“Let's talk about Germany, Joe, because it's a great question, and I'm very disappointed, frankly. Three things we need from them right now. One is the ability for other NATO countries to transfer arms to Ukraine. They are actually blocking transfer of arms that other NATO members would like to send. Because under NATO agreements and the NATO procurement system, they are permitted to do that.


“I would ask you to ask them, but I suppose they think that it's provocative. But 100,000 troops being amassed on your border and more equipment and troops coming every day is pretty darn provocative. So, I mean, I'm not sure how they'd be further provoked if they're provoked by a peaceful nation like Ukraine just saying, please respect our territorial integrity. Second, there is discussion about whether they're allowing over flights, as you know, the British cargo that we saw on the tarmac, a C-17 with anti tank weapons, apparently they had to go around German airspace, which was reported, including on your network, because Germany wouldn't permit it. Now, there's some that said it doesn't prove. But if you go online, you can see where the transponder on the plane was and where they went and they went around Germany. That's outrageous.


“And then third, of course, is with regard to the NordStream 2 pipeline, which is an issue where Republicans and Democrats have tended to differ. But I think everyone should agree that should there be an incursion, an invasion, any kind of activity, that the pipeline needs to be cut off, that has to be said. And Germany has not said that would happen?”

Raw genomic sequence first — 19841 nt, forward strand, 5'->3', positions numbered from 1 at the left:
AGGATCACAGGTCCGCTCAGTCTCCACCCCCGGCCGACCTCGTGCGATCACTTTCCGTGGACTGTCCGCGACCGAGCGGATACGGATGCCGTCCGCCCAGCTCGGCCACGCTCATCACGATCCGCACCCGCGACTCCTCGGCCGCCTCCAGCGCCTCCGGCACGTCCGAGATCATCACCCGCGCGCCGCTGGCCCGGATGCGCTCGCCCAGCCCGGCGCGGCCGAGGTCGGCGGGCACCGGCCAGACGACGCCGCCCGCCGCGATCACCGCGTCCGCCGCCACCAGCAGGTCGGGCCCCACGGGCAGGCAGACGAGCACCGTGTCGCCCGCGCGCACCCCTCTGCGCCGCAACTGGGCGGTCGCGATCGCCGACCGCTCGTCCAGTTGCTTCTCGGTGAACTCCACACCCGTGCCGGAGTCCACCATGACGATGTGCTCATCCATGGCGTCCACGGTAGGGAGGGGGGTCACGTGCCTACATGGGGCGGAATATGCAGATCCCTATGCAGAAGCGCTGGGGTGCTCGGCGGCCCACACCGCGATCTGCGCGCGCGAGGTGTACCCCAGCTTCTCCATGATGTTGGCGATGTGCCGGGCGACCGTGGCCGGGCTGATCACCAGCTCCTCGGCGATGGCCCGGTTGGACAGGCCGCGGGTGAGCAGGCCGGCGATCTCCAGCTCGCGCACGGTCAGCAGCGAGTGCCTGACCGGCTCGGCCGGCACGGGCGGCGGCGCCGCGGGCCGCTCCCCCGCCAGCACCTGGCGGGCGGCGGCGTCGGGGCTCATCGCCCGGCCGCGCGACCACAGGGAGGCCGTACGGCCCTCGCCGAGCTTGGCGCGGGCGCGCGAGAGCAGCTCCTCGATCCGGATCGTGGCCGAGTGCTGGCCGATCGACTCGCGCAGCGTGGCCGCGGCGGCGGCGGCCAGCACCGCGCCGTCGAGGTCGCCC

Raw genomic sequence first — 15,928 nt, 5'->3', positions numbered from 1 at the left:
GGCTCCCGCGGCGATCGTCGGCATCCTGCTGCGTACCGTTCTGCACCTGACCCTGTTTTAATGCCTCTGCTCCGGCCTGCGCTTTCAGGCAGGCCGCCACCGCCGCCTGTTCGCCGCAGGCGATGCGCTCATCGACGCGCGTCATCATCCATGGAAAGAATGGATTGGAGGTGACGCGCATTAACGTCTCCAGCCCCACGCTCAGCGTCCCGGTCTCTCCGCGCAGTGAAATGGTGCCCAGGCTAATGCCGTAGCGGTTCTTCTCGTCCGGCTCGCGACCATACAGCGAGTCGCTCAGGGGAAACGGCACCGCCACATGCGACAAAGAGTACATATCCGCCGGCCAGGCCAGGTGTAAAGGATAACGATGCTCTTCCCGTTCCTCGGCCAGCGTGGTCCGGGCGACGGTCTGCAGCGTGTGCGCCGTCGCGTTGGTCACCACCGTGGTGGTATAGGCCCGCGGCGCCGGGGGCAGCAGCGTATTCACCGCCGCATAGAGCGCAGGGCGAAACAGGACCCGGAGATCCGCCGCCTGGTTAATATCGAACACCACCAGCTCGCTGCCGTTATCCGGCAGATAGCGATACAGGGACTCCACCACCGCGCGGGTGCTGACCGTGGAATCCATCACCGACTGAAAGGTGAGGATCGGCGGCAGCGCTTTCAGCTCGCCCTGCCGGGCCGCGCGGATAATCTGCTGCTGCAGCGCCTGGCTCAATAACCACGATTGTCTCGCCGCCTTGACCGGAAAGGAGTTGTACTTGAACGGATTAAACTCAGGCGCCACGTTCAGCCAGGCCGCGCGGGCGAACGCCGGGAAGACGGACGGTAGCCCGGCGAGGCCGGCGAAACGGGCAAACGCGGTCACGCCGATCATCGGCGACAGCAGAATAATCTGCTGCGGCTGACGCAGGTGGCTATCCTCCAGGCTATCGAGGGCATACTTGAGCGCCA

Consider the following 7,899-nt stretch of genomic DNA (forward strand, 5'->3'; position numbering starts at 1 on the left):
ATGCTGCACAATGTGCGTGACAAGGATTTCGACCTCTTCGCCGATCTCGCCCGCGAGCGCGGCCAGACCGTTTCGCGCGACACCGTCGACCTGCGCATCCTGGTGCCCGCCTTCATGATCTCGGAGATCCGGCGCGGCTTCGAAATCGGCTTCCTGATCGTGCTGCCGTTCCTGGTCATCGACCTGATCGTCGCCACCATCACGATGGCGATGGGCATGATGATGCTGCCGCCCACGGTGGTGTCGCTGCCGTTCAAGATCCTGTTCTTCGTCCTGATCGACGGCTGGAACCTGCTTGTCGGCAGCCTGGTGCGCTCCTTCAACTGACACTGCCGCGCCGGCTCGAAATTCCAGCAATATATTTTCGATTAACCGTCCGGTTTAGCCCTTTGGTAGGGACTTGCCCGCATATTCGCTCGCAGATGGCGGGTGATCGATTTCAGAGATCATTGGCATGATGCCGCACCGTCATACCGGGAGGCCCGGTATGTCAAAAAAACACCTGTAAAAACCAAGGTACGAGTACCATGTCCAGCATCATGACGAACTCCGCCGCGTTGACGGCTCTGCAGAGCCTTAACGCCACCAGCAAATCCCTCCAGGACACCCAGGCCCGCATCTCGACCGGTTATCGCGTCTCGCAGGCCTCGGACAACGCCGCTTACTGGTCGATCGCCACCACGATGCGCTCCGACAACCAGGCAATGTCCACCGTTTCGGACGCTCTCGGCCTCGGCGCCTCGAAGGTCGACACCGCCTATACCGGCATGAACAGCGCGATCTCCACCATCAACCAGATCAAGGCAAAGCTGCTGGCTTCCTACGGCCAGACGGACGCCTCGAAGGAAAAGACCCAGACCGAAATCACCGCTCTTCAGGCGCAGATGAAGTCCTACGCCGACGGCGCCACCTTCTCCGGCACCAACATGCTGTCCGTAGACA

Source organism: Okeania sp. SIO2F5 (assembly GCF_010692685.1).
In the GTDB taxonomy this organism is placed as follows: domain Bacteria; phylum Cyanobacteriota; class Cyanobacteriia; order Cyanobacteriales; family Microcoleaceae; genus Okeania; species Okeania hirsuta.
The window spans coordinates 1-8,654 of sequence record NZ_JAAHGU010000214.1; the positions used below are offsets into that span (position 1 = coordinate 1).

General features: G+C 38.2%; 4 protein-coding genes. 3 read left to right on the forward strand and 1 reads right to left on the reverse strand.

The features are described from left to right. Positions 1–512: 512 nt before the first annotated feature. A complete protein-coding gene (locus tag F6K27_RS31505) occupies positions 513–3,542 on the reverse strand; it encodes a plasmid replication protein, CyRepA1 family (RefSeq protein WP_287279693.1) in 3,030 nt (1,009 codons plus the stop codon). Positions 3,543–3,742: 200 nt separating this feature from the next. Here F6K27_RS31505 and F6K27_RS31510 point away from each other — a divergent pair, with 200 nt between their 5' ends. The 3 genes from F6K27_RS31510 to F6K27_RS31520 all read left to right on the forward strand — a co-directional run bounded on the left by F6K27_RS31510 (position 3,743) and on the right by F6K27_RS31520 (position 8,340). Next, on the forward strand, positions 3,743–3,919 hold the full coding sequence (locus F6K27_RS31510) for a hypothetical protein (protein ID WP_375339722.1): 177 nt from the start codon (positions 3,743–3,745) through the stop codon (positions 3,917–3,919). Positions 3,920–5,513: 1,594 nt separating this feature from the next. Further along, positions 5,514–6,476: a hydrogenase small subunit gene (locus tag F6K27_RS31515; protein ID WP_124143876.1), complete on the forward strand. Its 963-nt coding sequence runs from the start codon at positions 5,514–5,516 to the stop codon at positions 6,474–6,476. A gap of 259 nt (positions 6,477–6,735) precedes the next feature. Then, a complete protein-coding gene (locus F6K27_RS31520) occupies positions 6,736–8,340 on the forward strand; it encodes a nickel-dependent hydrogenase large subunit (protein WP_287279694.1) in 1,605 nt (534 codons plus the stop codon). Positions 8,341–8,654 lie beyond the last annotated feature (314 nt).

“Can I just mention something in response to what Katty said? I think this is global. I think this is not just about the stability of Europe, which obviously it is. And if you talk to countries like the Baltic, Poland and others, of course they're scared to death by this, but this is about the fight for freedom, really. And it's about us saying as Americans and as our allies around the world, not just NATO allies, but the free world in general, that we're not going to permit this sort of thing. Otherwise, what happens with regard to places like Taiwan? What happens with regard to places in, let's say, Latin America, even where we have countries now that are threatening other countries that are democracies? Let's say that we do allow this to happen. What does it say both to those countries that would feel threatened and those aggressors? I think this is a bigger issue, although I agree entirely with what Senator Shaheen said about the fact that this does affect Europe in a substantial way.”


“I was talking about the infrastructure bill. Yeah. And I strongly believe that because the economic analysis shows that these are long-term capital investments that will come back to make the economy more efficient, therefore more productive, therefore counter inflationary.”


“Well, it's all about stimulus. What happens if you put more stimulus in the economy at a time when we already have supply issues, you're going to cause more inflation. I mean, this is what Larry summer said early on and others, Democrat and Republican, and that's clearly what happened to $1.9 trillion was mostly stimulus. A lot of BBB is stimulus. So we need to back off on the stimulus and get our supply chain in order, which was in part due to COVID, not anything that the administration did right, but they did push the stimulus side, which created this incredible inflation we have right now that's affecting everybody.”